In order to develop political skills, a person must have social astuteness of being aware of how others will respond to one’s behaviour. They must have ability to persuade others through rewards or punishments. They must know how to manage social networks by identifying and deploying the right people and resources. They must be open, honest and transparent (Cairns, 2017).

Conflict

Conflict in the context of an organisation is a process when a party perceives that another party is about to negatively affect or has negatively affected something that it has come across (Buchanan & A, 2001, p. 770). It involves power relations where people in a conflicts often employ power and political measures in order justify their actions (McShane & Glinow, 2005).

According to Machiavelli, it is primarily power that necessitates the enforcement of conflicting views of what a person is supposed to do (Nederman, 2009). A person has the option to disobey if he possesses power to resist any demands of the state. When he has power, he can accept the consequences of a state's superiority of coercive force (Nederman, 2009). According to Machiavelli, there is no point in the claim to authority and the right to command if there is no superior political power. Without power, a ruler with rights will wither and die. Thus, in an environment of political conflict, only those with power have more likelihood to succeed (Nederman, 2009).

In organisations, there are conflicts of interest amongst people sharing a common fate and working together. Conflicts of interest occupy an overriding importance that makes business more political with lesser ideologies (Zaleznik, 1970). In context of private conflicts, obsessional leaders with power employ a mechanism of defense originated from such conflict in their public performances. They are hyper-rationale. Their thoughts are isolated from feeling. They have reactive behaviour turning anger into moral righteousness. They have passive control over others (Zaleznik, 1970). In the context of power conflicts, some leaders lack neutrality and warmth due to an ingrained fear that they would be become the object for other people and that their subordinates would become envious and would compete for power (Zaleznik, 1970). In the context of personality conflicts, they may affect decisions while allocating authority and responsibility. It may not a sensitivities paranoid if a person had been excluded or their ambition has been denied based on certain undercurrents in their relationships with others (Zaleznik, 1970). General Motors recognised that the coalitions of power in order to overcome feelings of rivalry and personal ambitions cannot be strong solutions. This was seen in the appointment of Edward Cole as a President of the company and the following resignation of Semon Knudsen. There was no independent rational processes, which were not separated from human emotions and human ties. As such, organisations are considered as political structures feeding on psychology of comparison (Zaleznik, 1970).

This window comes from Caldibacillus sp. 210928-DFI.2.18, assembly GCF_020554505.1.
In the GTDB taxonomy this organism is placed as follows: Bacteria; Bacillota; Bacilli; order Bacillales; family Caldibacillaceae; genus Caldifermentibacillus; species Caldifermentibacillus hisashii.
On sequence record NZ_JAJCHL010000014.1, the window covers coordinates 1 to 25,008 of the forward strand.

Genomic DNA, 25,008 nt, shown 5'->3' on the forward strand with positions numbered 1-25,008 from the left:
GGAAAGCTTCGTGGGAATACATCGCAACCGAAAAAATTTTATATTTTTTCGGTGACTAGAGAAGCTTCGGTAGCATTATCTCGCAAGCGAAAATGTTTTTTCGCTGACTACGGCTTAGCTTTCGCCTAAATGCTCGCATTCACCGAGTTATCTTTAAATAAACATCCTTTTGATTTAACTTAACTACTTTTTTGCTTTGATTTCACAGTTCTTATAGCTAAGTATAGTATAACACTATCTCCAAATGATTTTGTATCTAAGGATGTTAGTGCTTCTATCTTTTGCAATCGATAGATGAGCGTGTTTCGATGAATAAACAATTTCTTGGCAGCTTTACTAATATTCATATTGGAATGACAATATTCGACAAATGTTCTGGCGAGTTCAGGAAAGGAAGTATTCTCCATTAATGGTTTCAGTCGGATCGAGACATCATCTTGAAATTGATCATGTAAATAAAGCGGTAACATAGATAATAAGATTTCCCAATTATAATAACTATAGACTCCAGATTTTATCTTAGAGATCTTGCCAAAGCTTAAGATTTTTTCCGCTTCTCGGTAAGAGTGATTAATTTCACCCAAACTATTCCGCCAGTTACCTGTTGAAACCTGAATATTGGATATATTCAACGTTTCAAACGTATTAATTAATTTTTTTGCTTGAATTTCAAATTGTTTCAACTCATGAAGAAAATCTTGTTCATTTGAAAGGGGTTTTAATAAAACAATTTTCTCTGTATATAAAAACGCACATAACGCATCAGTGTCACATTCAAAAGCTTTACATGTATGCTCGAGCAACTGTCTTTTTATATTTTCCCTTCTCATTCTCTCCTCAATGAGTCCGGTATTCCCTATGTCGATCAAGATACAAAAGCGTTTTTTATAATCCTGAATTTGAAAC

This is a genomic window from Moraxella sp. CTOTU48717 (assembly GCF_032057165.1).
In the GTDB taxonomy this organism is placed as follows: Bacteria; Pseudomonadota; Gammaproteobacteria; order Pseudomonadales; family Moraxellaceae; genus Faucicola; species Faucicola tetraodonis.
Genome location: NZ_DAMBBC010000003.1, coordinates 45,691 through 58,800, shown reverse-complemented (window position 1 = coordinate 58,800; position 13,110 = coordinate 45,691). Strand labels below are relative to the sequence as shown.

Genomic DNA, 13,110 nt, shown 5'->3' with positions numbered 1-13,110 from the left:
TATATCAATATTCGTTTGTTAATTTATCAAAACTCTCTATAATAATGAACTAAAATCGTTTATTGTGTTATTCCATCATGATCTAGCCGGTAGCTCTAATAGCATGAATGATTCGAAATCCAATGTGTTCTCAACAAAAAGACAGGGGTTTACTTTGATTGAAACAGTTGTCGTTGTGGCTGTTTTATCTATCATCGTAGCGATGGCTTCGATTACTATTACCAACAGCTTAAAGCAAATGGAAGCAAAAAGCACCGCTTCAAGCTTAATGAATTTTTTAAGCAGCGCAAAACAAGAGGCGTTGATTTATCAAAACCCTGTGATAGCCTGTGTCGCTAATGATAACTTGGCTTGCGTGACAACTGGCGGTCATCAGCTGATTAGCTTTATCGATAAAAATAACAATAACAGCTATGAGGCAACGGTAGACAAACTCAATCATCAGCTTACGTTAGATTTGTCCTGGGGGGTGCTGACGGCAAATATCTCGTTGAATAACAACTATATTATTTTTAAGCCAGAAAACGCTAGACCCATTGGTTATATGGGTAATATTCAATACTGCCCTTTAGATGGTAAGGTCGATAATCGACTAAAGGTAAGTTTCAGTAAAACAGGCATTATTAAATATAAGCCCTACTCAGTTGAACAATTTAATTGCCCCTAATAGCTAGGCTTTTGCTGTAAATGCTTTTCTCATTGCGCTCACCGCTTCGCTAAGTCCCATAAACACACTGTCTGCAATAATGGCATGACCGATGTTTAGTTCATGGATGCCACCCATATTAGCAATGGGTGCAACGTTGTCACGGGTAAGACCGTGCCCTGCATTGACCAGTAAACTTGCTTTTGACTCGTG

Conclusion

This report has found that an organisation cannot be discussed or operated without the interplay between power, politics and conflicts. The source and the use of each of these elements defines the culture and success of the business of the organisation. The organisational and personal power, as categorised by French and Raven, correspond to the deployment of political power to influence actions, policies and decision making or to attain and keep more power. Machiavelli may be interpreted to mean that a supervisor can be driven by self-interest, as was seen with Steve’s leadership, or could avoid hatred from the subordinates by not using power to take away right and opportunities.

Power, politics and conflicts play important roles in the functioning of businesses. They must be dealt with efficiently by senior level of employees. Organisation must efficiently use the informational, reward, legitimate, and referent powers to attain organisational goals. It must consider what Machiavelli teaching that the Prince must focus on justice and goodness and use possessed political power to positively influence actions and policies of the management. Such power and politics pay consideration to the role of conflicts of interest amongst employees and management inn order to avoid or reduce incidence of obsessional leaders, leaders without neutrality and warmth, affect bias decisions while allocating authority and responsibility.

Reflection